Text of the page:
Even though much of the pandemic-related aid has ended, there are other options for you.

Since the onset of the coronavirus (COVID-19) pandemic, business owners across the country have become increasingly aware of all that the Small Business Administration (SBA) has to offer. You are probably most familiar with Paycheck Protection Program (PPP) loans and COVID-19 Economic Disaster Loans (EIDLs), which have been widely discussed and used during the pandemic.

While these loans were important, I also encourage you to familiarize yourself with the SBA’s flagship programs, the 7(a) and the 504. In addition to that, here are a few other SBA programs you could take advantage of. Here are a few that I find most useful:

Disadvantaged Small Business Program. Small businesses that are at least 51% owned and operated by socially and economically disadvantaged people are eligible to receive approximately $50 billion in federal contract dollars each year.

According to the SBA, socially disadvantaged people “are those who have experienced racial or ethnic prejudice or cultural bias within American society because of their identity as members of groups and without regard to their individual qualities. The social disadvantage must arise from circumstances beyond their control.

There is no set definition for what the government considers “economically disadvantaged”, but they ask you to fill out forms to describe your economic situation.

Veterans Assistance Programs. Like the Disadvantaged Small Business Program discussed above, the Veterans Assistance Program allocates a specific amount of federal contract dollars to 51% or more veteran-owned businesses, but also allows them to purchase surplus assets to the government. The property must be used for the “normal conduct” of business activities and not for personal use.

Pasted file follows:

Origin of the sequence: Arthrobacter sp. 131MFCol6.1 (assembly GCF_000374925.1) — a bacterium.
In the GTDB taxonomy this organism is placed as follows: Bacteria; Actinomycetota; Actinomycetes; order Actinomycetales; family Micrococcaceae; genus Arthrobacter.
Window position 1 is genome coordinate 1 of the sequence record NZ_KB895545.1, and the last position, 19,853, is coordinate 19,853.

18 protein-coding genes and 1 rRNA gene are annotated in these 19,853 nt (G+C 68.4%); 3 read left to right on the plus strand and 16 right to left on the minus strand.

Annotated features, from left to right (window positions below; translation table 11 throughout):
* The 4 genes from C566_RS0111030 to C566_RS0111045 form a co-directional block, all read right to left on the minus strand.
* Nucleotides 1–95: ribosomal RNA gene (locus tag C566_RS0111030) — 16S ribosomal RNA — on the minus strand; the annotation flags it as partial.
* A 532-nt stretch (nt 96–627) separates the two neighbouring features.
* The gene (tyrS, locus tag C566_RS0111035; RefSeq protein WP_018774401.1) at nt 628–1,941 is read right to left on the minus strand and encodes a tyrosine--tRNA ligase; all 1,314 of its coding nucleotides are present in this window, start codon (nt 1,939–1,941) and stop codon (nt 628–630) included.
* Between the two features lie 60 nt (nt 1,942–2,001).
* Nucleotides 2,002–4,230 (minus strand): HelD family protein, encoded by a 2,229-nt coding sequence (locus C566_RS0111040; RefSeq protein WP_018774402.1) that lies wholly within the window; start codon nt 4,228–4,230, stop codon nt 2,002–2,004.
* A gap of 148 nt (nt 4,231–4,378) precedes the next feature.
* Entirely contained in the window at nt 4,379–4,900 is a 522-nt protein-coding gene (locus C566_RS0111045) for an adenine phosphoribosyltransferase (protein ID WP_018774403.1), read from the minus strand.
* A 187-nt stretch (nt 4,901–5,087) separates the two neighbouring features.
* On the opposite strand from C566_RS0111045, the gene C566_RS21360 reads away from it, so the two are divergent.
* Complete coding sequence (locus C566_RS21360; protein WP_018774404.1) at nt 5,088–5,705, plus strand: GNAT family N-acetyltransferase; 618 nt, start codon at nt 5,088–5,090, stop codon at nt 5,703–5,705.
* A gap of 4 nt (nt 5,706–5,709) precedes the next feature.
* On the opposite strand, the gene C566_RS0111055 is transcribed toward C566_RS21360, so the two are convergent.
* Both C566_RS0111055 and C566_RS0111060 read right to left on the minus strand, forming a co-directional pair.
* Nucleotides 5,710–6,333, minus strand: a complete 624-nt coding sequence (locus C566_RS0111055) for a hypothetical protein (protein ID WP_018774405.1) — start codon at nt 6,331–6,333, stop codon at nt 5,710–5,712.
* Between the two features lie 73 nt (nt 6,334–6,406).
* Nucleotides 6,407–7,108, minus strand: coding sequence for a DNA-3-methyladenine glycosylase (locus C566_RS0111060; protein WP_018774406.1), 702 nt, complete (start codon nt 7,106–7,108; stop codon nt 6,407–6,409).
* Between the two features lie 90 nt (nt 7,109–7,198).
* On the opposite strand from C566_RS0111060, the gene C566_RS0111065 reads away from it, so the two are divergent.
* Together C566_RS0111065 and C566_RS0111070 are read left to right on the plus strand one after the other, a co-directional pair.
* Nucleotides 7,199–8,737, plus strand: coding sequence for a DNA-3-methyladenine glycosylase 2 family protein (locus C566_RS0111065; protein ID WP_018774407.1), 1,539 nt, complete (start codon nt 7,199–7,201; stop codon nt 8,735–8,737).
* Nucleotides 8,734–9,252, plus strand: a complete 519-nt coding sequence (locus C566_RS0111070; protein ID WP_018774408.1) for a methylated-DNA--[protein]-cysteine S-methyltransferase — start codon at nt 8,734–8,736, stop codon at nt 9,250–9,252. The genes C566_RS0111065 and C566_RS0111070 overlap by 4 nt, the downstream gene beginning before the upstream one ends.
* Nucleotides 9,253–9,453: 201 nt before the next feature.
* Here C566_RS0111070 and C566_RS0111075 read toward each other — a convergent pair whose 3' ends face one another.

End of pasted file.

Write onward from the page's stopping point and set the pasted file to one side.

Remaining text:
There is also a Disabled Veteran-Owned Small Business Program under which the government allocates about three percent of federal contract dollars each year. This program specifies that the veteran’s disability must be service-related. In addition, the disabled veteran must participate in long-term decision-making and the management of day-to-day operations.

Federal Women-Owned Small Business Contracting Program. About five percent of all federal contract dollars are allocated to women-owned small businesses each year. Additionally, there are other contracts available in sectors where women-owned businesses are considered underrepresented. For businesses owned by economically disadvantaged women, there are even more contracts specifically for them.

As with other programs, 51% must be owned and operated by female US citizens, managing day-to-day operations and making long-term decisions. The government specifies for women-owned businesses what makes them economically disadvantaged. The woman(s) who each own or control 51% or more of the business must have:

1. Personal net worth less than $750,000.

2. $350,000 or less of average adjusted gross income over the previous three years.

3. $6 million or less in personal assets.

It’s important for small business owners to understand that while much of the pandemic relief has ended, there are other options for you. It should also be noted that you can compete for multiple contract awards under all socio-economic programs for which you are eligible.

To learn more about eligibility and application requirements, visit sba.gov or visit a small business development center in your area.

Ami Kassar is the founder and CEO of MultiFunding, a Philadelphia-based consulting firm that specializes in helping business owners across the United States develop creative and cost-effective alternatives for their business needs and structure. indebtedness. He can be reached at [email protected] or multifunding.com.